Legislature's ELL stinginess costly to future
May 9, 2008
stinginess costly to future
Republic, The (Phoenix, AZ)
Valley Think Tank
As leaders of a
consortium serving more than 250,000 students in the East Valley through our
elementary, secondary and postsecondary institutions, we share a commitment to
success for all our students.
This commitment is especially compelling for students who enter school unable to
read, write and speak
English , so-called
Since 1992 Arizona has been engaged in a lawsuit in the federal courts regarding
the educational services we have failed to provide for these Arizona students,
now numbering over 130,000 in our schools.
In 2006, the Legislature moved to end the so-called Flores lawsuit by charging
the Education Department and a separate task force to develop new methods for
teaching ELL students and inform the Legislature how much money it would take to
fund such changes.
The law requires school districts to begin implementing the new ELL model by the
beginning of the next school year. Districts such as Mesa, for example, will
need to hire more than 100 teachers and equip their classrooms to fulfill the
requirements of the new ELL model.
By state statute, ELL students must be taught in their neighborhood school, yet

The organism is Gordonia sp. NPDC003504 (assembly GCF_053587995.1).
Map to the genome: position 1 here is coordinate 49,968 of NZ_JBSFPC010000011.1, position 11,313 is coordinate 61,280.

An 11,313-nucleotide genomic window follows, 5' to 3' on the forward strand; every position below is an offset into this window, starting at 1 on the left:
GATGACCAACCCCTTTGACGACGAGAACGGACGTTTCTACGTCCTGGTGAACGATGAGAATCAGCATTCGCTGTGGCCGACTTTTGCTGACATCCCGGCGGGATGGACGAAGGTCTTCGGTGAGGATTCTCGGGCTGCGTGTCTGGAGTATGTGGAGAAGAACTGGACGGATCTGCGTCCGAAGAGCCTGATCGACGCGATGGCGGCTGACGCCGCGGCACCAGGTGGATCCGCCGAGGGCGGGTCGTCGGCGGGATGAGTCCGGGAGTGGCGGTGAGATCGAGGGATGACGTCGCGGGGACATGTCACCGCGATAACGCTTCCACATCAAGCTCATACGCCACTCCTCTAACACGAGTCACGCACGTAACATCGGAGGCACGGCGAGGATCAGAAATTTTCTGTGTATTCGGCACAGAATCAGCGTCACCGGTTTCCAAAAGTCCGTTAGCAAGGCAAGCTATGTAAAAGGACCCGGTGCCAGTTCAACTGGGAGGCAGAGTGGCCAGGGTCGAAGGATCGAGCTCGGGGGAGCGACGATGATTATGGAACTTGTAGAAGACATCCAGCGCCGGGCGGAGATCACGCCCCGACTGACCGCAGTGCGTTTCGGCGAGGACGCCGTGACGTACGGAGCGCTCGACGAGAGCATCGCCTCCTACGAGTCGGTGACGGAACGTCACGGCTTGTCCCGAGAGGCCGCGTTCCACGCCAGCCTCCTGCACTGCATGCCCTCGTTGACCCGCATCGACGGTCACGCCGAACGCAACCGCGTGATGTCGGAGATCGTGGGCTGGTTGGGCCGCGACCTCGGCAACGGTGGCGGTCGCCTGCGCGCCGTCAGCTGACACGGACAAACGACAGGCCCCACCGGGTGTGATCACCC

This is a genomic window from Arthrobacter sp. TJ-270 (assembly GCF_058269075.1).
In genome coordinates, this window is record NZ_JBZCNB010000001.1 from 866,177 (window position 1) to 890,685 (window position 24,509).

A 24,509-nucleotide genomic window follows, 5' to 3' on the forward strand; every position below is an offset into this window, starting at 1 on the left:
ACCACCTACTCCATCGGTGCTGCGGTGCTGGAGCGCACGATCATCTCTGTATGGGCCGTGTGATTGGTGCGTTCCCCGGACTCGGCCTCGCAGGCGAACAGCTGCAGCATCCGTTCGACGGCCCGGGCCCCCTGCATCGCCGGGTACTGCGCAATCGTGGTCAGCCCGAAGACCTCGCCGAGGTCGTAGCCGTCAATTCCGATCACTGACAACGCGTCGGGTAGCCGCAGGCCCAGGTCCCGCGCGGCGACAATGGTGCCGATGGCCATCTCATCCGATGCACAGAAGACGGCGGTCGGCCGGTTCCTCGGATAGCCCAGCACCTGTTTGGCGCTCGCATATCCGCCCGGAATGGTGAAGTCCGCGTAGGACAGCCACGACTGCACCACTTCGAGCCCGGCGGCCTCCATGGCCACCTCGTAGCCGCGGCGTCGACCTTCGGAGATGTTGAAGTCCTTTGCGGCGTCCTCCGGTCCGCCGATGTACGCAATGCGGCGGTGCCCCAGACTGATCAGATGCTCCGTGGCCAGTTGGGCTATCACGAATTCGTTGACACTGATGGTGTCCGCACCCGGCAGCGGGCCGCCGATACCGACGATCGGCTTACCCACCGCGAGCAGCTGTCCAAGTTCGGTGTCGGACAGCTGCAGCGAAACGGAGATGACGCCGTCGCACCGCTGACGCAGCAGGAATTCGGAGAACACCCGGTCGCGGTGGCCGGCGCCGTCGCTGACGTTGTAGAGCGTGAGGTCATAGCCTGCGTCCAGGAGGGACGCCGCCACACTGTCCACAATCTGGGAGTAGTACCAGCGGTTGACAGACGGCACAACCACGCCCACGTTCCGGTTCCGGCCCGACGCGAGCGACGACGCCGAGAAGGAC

districts' requests for additional funds for space have been denied. Districts
need to be doing this hiring and planning now if they are to be ready to educate
these students in August.
In a dance that would seem comical if there were not so much at stake for our
students, districts and the Department of Education have traded cost estimates
back and forth, with districts estimating real costs and the department
rejecting their costs because the districts have not first "used" other federal
funds to underwrite these programs.
It is this requirement by the department that has been declared illegal by two
different federal courts, yet our policymakers hide behind it as they continue
to deny the funds needed by educators to implement the model that the
policymakers themselves have mandated.
The reality of two federal courts' judgments, seen in light of the state's
current fiscal crisis, seems pricey. However, in our minds, the costs to the
Arizona economy and society of hundreds of thousands of youngsters having gone
through our K-12 system without the resources they need to succeed far outstrips
the financial costs of adequately funding the program as the federal law
If the state is to finally remove this albatross from around its collective
neck, we need to adequately fund this rigorous new ELL model, and thereby give
our schools the resources they need to teach these students.
Resolute action from Arizona is overdue. The time for foot dragging is long
past. As P-20 educators, we implore our policymakers to act now, for the good of
these students, and for the long-term good of our state.
This statement reflects the collaborative thinking of the members of the East
Valley Think Tank, comprised of the top administrators of 19 public educational
institutions from elementary and unified school districts to community colleges
and universities. It does not reflect the opinion of the governing boards of our
school districts, community colleges, or universities. Information:
Section: San Tan Monthly
Record Number: pho103543801